> Thoracic Transforaminal Epidural Steroid Injection
> Trigger Point Injections
ABOUT PHYSICAL MEDICINE AND REHABILITATION?
Physical medicine and rehabilitation (PM&R;), also called physiatry, is the branch of medicine emphasizing the prevention, diagnosis, and treatment of disorders – particularly related to the nerves, muscles, bones and brain – that may produce temporary or permanent impairment. PM&R; is one of 24 medical specialties certified by the American Board of Medical Specialties.
Physiatrists, or rehabilitation physicians, are medical doctors who have completed training in the medical specialty of PM&R.; Specifically, rehabilitation physicians:
> Diagnose and treat pain
> Restore maximum function lost through injury, illness or disabling conditions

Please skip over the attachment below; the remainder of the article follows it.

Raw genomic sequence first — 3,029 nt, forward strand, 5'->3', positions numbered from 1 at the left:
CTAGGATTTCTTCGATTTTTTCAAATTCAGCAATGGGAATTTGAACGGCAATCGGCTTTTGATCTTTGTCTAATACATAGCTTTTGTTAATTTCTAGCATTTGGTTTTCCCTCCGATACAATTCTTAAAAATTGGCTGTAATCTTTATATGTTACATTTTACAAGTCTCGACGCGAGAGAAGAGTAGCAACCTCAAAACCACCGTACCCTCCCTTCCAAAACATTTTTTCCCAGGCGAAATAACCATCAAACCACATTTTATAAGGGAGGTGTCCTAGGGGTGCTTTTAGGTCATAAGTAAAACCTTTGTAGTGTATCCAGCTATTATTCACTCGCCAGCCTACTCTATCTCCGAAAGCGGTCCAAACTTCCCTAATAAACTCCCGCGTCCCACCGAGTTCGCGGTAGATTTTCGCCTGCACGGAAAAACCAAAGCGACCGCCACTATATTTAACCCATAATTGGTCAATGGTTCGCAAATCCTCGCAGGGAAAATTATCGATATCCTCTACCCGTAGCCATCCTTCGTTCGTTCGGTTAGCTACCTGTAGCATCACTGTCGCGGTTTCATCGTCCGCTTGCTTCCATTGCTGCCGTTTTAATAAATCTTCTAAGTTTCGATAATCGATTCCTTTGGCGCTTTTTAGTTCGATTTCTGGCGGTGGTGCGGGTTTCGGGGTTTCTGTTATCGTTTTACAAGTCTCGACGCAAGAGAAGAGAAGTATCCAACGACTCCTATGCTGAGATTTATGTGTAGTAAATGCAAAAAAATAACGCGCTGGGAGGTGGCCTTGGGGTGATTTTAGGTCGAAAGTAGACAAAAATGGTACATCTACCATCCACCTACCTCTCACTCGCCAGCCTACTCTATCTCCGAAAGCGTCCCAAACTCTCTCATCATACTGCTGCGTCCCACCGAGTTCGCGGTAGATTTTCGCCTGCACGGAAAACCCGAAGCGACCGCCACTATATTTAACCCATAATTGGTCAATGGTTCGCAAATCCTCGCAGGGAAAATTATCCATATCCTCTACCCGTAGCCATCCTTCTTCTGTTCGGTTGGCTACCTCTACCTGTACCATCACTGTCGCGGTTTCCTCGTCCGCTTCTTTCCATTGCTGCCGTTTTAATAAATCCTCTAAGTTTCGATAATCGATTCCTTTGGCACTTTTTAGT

> Treat the whole person, not just the problem area
> Lead a team of medical professionals
> Provide non-surgical treatments
> Explain your medical problems and treatment/prevention plan
The job of a rehabilitation physician is to treat any disability resulting from disease or injury, from sore shoulders to spinal cord injuries. The focus is on the development of a comprehensive program for putting the pieces of a person’s life back together after injury or disease – without surgery.
Rehabilitation physicians treat injuries or illnesses that affect how you move, with the aim of enhancing performance. These specialists treat any disability resulting from disease or injury involving any organ system. The focus is not on one part of the body, but instead on the development of a comprehensive program for putting the pieces of a person’s life back together – medically, socially, emotionally, and vocationally – after injury or disease.